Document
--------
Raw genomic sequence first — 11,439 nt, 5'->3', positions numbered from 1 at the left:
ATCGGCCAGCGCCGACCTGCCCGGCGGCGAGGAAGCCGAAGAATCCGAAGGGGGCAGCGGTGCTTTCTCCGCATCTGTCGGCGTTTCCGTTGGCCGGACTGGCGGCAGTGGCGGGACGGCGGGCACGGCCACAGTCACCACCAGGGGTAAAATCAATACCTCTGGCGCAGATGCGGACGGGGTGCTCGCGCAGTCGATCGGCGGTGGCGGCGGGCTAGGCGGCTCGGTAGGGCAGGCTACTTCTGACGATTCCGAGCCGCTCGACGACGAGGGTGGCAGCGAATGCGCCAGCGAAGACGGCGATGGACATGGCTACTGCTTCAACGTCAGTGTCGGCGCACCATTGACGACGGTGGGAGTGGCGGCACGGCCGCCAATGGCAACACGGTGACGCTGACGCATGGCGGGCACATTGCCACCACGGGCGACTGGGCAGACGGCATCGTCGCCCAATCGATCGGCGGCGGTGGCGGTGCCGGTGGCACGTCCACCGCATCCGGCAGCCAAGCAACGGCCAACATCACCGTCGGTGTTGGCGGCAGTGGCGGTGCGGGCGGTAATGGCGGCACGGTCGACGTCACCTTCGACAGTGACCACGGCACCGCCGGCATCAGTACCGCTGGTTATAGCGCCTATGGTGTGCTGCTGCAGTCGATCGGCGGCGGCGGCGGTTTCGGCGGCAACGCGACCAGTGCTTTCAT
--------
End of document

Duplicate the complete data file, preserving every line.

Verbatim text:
Raw genomic sequence first — 11,439 nt, 5'->3', positions numbered from 1 at the left:
ATCGGCCAGCGCCGACCTGCCCGGCGGCGAGGAAGCCGAAGAATCCGAAGGGGGCAGCGGTGCTTTCTCCGCATCTGTCGGCGTTTCCGTTGGCCGGACTGGCGGCAGTGGCGGGACGGCGGGCACGGCCACAGTCACCACCAGGGGTAAAATCAATACCTCTGGCGCAGATGCGGACGGGGTGCTCGCGCAGTCGATCGGCGGTGGCGGCGGGCTAGGCGGCTCGGTAGGGCAGGCTACTTCTGACGATTCCGAGCCGCTCGACGACGAGGGTGGCAGCGAATGCGCCAGCGAAGACGGCGATGGACATGGCTACTGCTTCAACGTCAGTGTCGGCGCACCATTGACGACGGTGGGAGTGGCGGCACGGCCGCCAATGGCAACACGGTGACGCTGACGCATGGCGGGCACATTGCCACCACGGGCGACTGGGCAGACGGCATCGTCGCCCAATCGATCGGCGGCGGTGGCGGTGCCGGTGGCACGTCCACCGCATCCGGCAGCCAAGCAACGGCCAACATCACCGTCGGTGTTGGCGGCAGTGGCGGTGCGGGCGGTAATGGCGGCACGGTCGACGTCACCTTCGACAGTGACCACGGCACCGCCGGCATCAGTACCGCTGGTTATAGCGCCTATGGTGTGCTGCTGCAGTCGATCGGCGGCGGCGGCGGTTTCGGCGGCAACGCGACCAGTGCTTTCAT